Monday, May 7, 2012

Dynamic Focus Correction

This is an image of an electroformed metal mesh. The mesh consists of a hexagonal lattice of holes and is used for supporting thin membranes. It is imaged at very large working distance, about 50 mm, and at a tilt angle of 70 degrees.  The large working distance provides a very large field of view, > 5 mm horizontally, and a large depth of field because of the small electron probe convergence angle at large working distances.

Even though the SEM has a depth of field of many several mm at this working distance, the back edge of the grid is in focus while most of the grid is grossly out of focus. Despite the electron probe having a very small convergence angle at large working distances, the height difference between the front and back edge of the grid is too large to have the beam in focus all along its surface. The diameter of the grid is ~ 20 mm, so at a tilt of 70 degrees this corresponds to a height difference of over 18 mm from one edge to the other. Because of the image rotation with objective lens excitation, the tilt direction is actually from the lower left portion of the image down to wards the upper right.  Each cell is approximately 400 ┬Ám in diameter: there are 50 cells across a 20 mm diameter.  Only the most distant 2-3 mm is in focus.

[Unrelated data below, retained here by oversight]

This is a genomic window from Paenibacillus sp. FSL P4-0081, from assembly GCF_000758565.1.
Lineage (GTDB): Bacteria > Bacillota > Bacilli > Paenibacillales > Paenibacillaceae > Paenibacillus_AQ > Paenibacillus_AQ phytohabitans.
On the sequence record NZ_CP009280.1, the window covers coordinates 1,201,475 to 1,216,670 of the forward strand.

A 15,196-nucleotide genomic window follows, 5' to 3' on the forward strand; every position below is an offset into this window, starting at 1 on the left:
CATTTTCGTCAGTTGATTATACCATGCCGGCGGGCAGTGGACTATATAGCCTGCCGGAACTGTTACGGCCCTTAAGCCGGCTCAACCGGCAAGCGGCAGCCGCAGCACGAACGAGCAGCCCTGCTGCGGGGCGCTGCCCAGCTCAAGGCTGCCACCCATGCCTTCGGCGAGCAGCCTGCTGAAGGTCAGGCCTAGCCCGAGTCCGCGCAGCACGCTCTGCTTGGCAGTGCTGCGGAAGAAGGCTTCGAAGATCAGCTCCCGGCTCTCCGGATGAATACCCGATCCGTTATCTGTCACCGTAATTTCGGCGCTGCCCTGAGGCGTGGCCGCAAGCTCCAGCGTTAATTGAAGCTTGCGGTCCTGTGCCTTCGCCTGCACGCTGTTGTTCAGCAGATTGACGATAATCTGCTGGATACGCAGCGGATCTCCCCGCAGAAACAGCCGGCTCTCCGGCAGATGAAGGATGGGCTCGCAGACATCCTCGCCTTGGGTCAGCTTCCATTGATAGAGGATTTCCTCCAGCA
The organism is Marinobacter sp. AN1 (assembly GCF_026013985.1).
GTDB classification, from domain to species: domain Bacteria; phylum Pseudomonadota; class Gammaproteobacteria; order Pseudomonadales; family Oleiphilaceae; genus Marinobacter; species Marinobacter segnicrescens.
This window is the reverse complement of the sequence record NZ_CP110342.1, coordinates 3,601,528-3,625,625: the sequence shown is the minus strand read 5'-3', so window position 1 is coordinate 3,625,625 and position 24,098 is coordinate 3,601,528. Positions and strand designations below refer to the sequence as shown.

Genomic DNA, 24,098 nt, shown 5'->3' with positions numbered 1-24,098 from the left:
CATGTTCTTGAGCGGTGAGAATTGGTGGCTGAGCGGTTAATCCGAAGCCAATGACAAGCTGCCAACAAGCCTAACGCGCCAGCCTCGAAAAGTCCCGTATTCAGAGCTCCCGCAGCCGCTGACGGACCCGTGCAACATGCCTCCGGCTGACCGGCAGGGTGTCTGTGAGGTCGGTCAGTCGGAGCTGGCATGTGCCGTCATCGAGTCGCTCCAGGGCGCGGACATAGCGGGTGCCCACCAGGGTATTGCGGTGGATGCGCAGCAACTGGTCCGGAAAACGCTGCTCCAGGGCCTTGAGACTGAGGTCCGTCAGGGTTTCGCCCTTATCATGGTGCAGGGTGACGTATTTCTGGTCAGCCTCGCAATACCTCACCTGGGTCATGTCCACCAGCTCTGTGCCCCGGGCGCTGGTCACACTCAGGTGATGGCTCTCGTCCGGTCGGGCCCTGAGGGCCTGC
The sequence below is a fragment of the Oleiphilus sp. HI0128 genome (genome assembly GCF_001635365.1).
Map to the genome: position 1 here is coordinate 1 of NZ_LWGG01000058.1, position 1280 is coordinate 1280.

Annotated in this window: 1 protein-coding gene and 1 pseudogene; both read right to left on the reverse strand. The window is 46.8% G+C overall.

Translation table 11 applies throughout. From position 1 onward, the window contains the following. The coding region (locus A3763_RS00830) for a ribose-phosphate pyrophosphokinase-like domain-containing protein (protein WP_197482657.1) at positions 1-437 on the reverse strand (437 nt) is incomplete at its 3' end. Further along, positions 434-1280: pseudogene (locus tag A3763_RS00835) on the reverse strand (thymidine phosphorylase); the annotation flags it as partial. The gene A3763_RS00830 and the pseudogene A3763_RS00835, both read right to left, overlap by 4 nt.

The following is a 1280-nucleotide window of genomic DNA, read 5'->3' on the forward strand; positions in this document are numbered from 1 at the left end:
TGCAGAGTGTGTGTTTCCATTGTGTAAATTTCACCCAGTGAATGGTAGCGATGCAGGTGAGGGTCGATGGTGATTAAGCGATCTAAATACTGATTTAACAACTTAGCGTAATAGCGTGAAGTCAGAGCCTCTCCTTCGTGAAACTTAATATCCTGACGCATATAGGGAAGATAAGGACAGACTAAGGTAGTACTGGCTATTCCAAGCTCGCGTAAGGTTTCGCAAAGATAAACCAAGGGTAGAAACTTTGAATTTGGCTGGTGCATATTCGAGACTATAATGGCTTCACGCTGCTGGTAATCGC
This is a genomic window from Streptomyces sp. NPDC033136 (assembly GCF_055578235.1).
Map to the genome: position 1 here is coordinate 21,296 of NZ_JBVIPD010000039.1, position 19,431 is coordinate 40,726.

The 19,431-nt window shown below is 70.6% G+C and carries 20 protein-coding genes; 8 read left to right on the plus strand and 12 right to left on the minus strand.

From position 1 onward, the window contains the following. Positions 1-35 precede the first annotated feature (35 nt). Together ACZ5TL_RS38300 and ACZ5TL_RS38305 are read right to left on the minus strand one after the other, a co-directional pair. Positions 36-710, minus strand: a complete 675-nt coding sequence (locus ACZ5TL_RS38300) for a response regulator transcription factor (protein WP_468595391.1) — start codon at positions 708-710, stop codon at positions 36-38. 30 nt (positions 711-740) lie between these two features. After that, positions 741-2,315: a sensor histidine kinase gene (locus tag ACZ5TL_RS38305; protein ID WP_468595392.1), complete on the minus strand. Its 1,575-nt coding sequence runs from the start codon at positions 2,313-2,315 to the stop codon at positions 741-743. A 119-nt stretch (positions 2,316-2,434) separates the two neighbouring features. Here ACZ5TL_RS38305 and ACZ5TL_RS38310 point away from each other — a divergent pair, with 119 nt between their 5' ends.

The last image shows the same grid at the same tilt and working distance with dynamic focus correction on. Dynamic focus correction allows the SEM objective lens to have a sweep dependent focal length. Since tilting is always in the Y-direction, this focal length dependence is linked to the Y-deflection amplifier.

The image shows about 14 mm of the surface in focus, corresponding to a height difference of 13 mm across the length of the sample.

The purpose of this example is to show how the depth of field can be enhanced using dynamic focus correction.

No comments:

Post a Comment